7 things to do before you start a new job

 

 

New year new job? If this is you, then we understand it can be an exciting - but equally scary - time in your life. It’s a big life change, as you may be climbing the career ladder or venturing out of your comfort zone to explore a brand new work opportunity. You’ll naturally be feeling a little anxious as the first day approaches, but there are some things you can do before starting a new job to put your mind at ease and reduce any unnecessary stress. 

 

As with all new things, there’s always an element of uncertainty, but with some careful preparation you can start off on the right foot, make a great first impression and settle into your new workplace and position. 

 

 

Take Time Out

 

If you can, it’s always great to try and schedule a break between leaving your previous job and starting a new one. And when we say break, this could just be a long weekend or a week off. Use this time to reset yourself, take some me time and catch up on life admin, before you become engrossed in your new work life. Use it as a mental break and  a way to establish a separation between your old job and your new one. 

 

Plan Your Route

 

Sounds obvious, but make sure you are familiar with your commute to your new place of work before your first day. And ensure you have a plan B incase your preferred route somehow doesn’t work out. Know the drive or the train lines you’ll be taking and have a good idea of how long your commute will take. Always allow extra time for getting lost or facing unexpected events, like rail strikes or traffic jams! 

 

Understand the Dress Code 

 

Every workplace is difference, your new office dress code won’t necessarily be the same as the last. And probably won’t be what you wore to your interview there either. We suggest getting in touch with HR and finding out what you will be expected to wear for your position. As you settle in you’ll get a better idea of dress code, but it’s always a great idea to have some go to outfits ready for the first few days to avoid any unnecessary stress and time wasting in the mornings.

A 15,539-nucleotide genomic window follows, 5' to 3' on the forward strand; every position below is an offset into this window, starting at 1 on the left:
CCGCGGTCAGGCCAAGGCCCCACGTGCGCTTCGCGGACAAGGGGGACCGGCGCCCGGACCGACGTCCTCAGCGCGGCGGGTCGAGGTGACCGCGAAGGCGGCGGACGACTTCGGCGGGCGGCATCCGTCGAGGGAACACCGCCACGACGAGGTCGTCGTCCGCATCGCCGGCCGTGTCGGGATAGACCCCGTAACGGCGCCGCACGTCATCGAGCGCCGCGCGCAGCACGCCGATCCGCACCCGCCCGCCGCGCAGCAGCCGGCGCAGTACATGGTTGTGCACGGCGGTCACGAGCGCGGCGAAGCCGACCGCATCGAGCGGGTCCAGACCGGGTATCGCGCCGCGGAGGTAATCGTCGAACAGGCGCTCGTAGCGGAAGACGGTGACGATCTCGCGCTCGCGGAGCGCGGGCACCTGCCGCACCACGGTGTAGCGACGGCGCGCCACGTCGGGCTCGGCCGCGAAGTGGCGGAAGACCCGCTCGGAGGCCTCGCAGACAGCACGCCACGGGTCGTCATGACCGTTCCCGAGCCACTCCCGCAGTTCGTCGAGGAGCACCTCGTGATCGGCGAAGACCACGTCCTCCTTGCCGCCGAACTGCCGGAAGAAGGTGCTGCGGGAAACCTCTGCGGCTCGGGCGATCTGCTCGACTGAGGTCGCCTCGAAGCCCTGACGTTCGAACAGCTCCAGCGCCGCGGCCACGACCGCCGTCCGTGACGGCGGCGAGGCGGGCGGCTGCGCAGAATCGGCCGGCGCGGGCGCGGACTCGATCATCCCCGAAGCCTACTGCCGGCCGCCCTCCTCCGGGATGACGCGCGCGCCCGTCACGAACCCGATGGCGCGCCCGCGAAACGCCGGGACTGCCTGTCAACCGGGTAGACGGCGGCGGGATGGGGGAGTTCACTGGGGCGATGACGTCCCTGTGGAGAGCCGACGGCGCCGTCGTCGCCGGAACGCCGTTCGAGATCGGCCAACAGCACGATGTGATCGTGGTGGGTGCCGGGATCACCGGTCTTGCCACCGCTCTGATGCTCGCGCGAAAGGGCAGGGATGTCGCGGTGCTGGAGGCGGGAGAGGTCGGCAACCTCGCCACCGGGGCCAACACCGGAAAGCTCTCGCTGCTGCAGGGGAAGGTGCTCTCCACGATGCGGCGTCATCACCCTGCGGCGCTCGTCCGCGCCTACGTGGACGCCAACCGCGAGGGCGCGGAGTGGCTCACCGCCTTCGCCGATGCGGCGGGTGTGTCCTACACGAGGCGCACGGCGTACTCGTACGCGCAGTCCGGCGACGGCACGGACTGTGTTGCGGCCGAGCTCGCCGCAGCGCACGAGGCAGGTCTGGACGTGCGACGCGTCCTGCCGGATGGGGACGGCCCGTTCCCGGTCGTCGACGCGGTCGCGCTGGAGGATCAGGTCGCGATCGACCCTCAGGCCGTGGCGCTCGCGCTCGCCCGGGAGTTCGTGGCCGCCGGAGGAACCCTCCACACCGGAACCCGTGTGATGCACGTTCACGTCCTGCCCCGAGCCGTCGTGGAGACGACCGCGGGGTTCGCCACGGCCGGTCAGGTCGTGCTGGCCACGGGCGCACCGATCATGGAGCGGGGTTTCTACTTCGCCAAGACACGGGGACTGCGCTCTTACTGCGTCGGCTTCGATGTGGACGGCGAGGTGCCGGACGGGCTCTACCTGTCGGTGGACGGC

Get to Know Your Co-workers

 

You’ll be introduced to most people you’ll be interacting with on a daily basis within your first few days there, but it doesn’t hurt to try to familiarise yourself with colleagues before then. You can easily get to know the names and roles of your future work colleagues on LinkedIn. 

 

Revise 

 

Even if you’re moving into a role that’s very familiar to the one you just left, it doesn’t hurt to freshen up on the skillset your role requires. Use the time in-between jobs to re-visit and revise the skills that got you hired. We’d also suggest reading up on any news or events within your new company too. 

 

Arrive Early 

 

Last but not least, it is important to arrive early for the first day of your new job. Arriving exactly on time may be considered late by some and you only get one chance at a first impression. 

 

Good Luck!